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This room is called The Sunroom, and it’s basically the upstairs cafe in the library (there is another cafe on the ground floor). The place was bustling on this Wednesday afternoon. It’s not surprising. Who wouldn’t want to hang out in here?

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The library, of course, has many books too. This is the view I had of some of them as I looked down from the staircase.

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On a lovely day, it can seem a shame to read or study indoors. The library offers a rooftop patio so that you can enjoy sunshine and work or read at the same time.

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If you prefer to enjoy the sun from a distance, here’s a great spot to hunker down in: This is what it looks like from inside that cube on the top of the library shown in the first picture.

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There are so many different nooks and crannies in this library, I suspect it would be hard to get bored hanging out here.

Woozles

It seems odd for me to visit a children’s bookstore, since there aren’t many children in my life and I’m not a particularly big fan of children’s literature. But Woozles is Canada’s oldest children’s bookstore, so I had to stop by. And with that charming exterior, it’s a pretty inviting place.

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Lunenburg Bound

I didn’t know what to expect in Lunenburg. I hadn’t heard much about this fishing town before I was actually in it. But once we arrived, I was thrilled to find three bookshops on one street. The first store I visited was Lunenburg Bound, which primarily sells used books. I loved all the old typewriters lined up across the windows.

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In here you’ll find lots of tables piled with books, packed bookshelves and some comfy chairs for reading.

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Elizabeth’s Books

Sadly, I did not get to go inside Elizabeth’s Books, as it was closed during my brief stop in town. But I do have a photo of the shop’s lovely exterior.

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Lexicon Books

While Lunenburg Bound is the place for used books, Lexicon Books is where you’ll want to shop for new books.

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I loved the lights that were strewn all over the store as well as the wooden beams. They give the shop such a cozy atmosphere.

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I noticed a poster advertising the Lunenburg Literary Festival and asked the woman working in the store about it. It’s happening in September–a great time to visit Lunenburg.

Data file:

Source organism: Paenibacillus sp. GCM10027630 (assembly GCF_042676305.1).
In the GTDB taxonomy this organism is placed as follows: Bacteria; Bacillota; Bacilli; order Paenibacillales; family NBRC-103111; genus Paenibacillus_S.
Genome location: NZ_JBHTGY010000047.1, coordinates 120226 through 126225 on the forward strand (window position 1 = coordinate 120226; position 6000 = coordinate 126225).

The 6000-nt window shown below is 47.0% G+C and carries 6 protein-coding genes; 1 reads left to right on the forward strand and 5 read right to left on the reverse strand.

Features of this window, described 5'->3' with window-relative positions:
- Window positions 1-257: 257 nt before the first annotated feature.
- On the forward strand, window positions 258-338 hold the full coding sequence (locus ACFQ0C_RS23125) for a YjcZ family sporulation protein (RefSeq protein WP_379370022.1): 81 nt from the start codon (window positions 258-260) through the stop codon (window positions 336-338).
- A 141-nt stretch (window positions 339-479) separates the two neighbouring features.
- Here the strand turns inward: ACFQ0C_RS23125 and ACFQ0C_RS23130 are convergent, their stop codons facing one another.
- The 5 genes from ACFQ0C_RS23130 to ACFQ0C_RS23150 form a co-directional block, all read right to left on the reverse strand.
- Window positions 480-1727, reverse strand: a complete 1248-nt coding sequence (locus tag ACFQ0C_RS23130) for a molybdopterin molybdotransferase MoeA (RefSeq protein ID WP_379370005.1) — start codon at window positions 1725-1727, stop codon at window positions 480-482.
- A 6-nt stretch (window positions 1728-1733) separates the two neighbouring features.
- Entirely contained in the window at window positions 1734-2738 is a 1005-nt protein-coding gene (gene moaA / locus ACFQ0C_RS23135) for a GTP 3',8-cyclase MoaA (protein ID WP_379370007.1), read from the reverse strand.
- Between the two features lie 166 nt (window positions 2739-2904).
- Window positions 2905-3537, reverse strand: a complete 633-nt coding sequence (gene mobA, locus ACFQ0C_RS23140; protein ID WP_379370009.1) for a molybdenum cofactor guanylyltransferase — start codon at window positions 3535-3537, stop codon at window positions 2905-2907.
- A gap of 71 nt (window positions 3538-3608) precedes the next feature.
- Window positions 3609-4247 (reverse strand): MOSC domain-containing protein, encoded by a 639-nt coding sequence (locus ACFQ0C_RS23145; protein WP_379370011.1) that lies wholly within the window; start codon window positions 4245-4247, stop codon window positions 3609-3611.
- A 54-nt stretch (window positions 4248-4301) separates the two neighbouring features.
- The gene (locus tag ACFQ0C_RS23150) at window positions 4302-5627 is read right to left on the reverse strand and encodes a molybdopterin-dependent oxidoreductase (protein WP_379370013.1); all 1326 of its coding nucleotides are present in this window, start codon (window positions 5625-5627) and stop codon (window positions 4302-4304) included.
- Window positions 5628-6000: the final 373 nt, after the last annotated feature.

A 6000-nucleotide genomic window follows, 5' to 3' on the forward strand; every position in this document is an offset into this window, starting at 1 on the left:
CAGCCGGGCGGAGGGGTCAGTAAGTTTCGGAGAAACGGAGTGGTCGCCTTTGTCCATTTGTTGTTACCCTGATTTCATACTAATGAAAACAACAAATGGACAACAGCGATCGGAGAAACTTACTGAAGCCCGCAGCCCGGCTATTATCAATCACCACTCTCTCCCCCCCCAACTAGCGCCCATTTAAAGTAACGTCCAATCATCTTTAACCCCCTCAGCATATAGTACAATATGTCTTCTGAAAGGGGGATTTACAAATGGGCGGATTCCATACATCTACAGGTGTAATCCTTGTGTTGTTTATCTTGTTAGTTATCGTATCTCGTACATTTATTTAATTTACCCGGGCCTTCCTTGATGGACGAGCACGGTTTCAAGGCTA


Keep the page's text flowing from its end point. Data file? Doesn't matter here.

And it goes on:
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Statues of literary figures

What I didn’t expect to see when I was strolling through Victoria Park in Halifax was a statue of Robert Burns looking down at me. But of course there is a connection between this province and Scotland, and when you think about that, seeing the great Scottish poet isn’t so surprising.

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I’d barely passed Robert Burns when I came across a bust of writer Sir Walter Scott. Both of these monuments were put in place by the North British Society.

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Nice places to read

There’s nothing particularly literary about Halifax’s Cabin Coffee, but it’s a cozy place to curl up with a book. The place is designed to make you feel like you are in the wilderness, with lots of wood, a canoe and even fake trees.

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The Old Apothecary, located on Halifax’s Barrington Street, is also a cute place to read. The old-fashioned couches are adorable. (I had a delicious chocolate-almond croissant but was told later that their chocolate eclairs are even better.)

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When it’s nice out, there’s no better place for reading than down by the Halifax Harbour. I was happy to snag a bench in some shade.

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I must say, as much I enjoy browsing bookstores, visiting libraries and viewing literary landmarks, sometimes there’s nothing better to do while on vacation than to read a good book. And when you can read by the ocean–well, that’s just the icing on the cake.

 

How to buy books as gifts

20161204_195145In general, I do not enjoy Christmas shopping. The stores are crowded, and everyone’s rushed and in a bad mood. But shopping for books is an exception. It’s one of my favourite parts of the holidays. If you haven’t discovered the joy of buying books for your loved ones, here are a few tips.

Consider their interests

Maybe you don’t know what this person likes to read. Maybe you’re not sure how much reading they do at all. There are lots of books that can link to other hobbies or interests they have. Do they like to cook or bake? Check out the newest cookbooks. Maybe they like history and would be interested in a biography of a historical figure. Or you might try a book about gardening or travel.

Connecting a book to a hobby doesn’t mean you have to stick to non-fiction, either. You can find a novel or a book of short stories that has this person’s hobby or interest as a central theme.

Check out their social media feeds

You can, of course, pay attention to the conversations you have with this person, or maybe even sneak a peek at their bookshelves. But when you don’t have the opportunity to do some sleuthing in real life, it’s time to turn to the internet.